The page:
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Shelley v. Kraemer

Law Dictionary

Law Dictionary

Featuring Black's Law Dictionary 2nd Ed.
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Property Law Keyed to Cribbet

Citation. 22 Ill.334 U.S. 1, 68 S. Ct. 836, 92 L. Ed. 1161 (1948)

Brief Fact Summary. Petitioners Shelley, who were black, bought a home in a neighborhood in which thirty out of thirty-nine parcel owners had signed a restrictive covenant which stated that no home was to be sold to any person who was black, which led to the suit by the neighborhood to undo the sale of the property to Shelley.

Synopsis of Rule of Law. The Fourteenth Amendment’s guarantee of equal protection applies in this case to prohibit the enforcement of the restrictive covenant at issue due to the fact that the provisions of the Fourteenth Amendment apply only where there is state action, which is found in this case due to the action of the Supreme Court of Missouri in enforcing the agreement, the result of which is to deprive the Petitioners of their property.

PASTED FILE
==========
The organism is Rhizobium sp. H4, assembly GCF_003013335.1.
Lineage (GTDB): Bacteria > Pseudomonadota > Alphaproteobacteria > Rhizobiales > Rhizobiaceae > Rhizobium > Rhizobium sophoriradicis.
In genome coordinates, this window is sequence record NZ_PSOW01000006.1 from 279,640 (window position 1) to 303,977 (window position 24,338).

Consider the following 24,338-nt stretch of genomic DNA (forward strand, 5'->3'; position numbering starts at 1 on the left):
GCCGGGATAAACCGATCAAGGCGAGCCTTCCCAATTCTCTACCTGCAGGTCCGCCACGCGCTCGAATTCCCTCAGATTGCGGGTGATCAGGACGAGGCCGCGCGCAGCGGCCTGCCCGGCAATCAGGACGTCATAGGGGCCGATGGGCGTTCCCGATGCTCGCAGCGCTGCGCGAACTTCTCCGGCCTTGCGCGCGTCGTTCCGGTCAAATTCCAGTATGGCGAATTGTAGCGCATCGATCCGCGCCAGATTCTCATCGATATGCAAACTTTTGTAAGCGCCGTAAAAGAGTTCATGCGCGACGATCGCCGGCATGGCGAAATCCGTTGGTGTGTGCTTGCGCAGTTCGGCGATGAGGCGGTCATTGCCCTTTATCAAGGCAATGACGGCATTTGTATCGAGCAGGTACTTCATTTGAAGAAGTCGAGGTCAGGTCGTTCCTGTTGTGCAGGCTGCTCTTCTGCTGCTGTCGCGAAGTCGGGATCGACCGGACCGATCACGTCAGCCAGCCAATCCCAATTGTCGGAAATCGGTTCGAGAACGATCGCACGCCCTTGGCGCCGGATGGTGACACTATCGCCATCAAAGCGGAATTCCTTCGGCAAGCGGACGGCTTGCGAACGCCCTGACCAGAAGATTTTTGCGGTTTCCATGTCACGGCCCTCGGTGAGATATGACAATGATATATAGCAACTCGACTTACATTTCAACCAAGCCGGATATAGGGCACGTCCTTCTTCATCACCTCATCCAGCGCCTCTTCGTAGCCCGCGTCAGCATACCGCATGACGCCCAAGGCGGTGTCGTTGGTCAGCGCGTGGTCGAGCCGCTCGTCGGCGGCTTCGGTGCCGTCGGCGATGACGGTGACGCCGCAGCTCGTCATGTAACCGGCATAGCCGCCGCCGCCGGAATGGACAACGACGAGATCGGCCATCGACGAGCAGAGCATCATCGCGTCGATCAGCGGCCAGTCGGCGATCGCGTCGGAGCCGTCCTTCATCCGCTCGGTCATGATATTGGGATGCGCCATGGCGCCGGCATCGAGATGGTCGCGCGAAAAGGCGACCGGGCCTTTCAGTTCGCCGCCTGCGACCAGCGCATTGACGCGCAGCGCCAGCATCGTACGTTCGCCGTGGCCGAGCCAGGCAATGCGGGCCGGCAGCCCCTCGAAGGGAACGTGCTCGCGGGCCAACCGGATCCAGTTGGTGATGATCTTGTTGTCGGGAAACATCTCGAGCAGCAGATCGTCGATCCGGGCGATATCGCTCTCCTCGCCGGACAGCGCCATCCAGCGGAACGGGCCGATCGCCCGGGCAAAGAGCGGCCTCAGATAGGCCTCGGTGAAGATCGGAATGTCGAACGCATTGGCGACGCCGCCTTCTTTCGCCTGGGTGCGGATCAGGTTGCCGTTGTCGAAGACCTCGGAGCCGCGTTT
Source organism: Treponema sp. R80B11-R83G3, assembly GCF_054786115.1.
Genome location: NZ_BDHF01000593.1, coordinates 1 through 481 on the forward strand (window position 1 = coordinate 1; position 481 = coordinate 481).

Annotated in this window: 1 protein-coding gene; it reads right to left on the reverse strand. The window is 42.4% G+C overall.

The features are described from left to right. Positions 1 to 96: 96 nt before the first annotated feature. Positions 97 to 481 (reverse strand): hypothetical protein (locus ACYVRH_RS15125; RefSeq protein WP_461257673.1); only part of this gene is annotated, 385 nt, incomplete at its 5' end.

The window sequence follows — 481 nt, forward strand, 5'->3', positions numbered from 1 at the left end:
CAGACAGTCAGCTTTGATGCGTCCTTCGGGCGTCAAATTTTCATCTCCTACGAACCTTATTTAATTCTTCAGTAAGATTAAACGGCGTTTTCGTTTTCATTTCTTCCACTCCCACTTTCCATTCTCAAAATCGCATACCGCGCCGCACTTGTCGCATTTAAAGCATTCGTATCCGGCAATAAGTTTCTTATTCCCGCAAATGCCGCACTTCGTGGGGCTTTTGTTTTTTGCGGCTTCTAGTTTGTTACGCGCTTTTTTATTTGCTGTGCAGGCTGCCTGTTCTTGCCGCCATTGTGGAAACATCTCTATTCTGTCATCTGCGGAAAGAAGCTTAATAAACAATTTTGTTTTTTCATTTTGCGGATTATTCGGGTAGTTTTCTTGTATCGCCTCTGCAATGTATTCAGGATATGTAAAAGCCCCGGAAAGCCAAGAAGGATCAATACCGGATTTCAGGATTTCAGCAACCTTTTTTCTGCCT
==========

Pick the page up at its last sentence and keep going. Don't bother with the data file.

Facts. On February 16, 1911, thirty out of thirty-nine property owners in a neighborhood in St. Louis, Missouri entered into a restrictive covenant which stated that for a term of fifty years no property in the neighborhood could be sold or rented to any black or Asian persons. On August 11, 1945, Petitioners Shelley, who were black, bought a property in the neighborhood from Fitzgerald, and Petitioners were not aware of the restrictive covenant at the time of the purchase. Respondents, who were the other owners in the neighborhood, sued in the Circuit Court of St. Louis on the basis of the restrictive covenant with the intention of having the Court divest the Petitioners of their newly acquired property and revert title to Fitzgerald, or to some other person at the Court’s discretion. The Circuit Court declined to enforce the agreement on the basis that not all of the property owners had signed the original covenant. The case was then appealed to the Missouri Supreme Court which rev
ersed the Circuit Court’s decision and held that the provisions of the covenant were enforceable against Petitioner. Petitioners then appealed to the U.S. Supreme Court.

Issue. Does the action of the state court in enforcing the restrictive covenant deprive Petitioner of rights guaranteed by the Fourteenth Amendment and acts of Congress?

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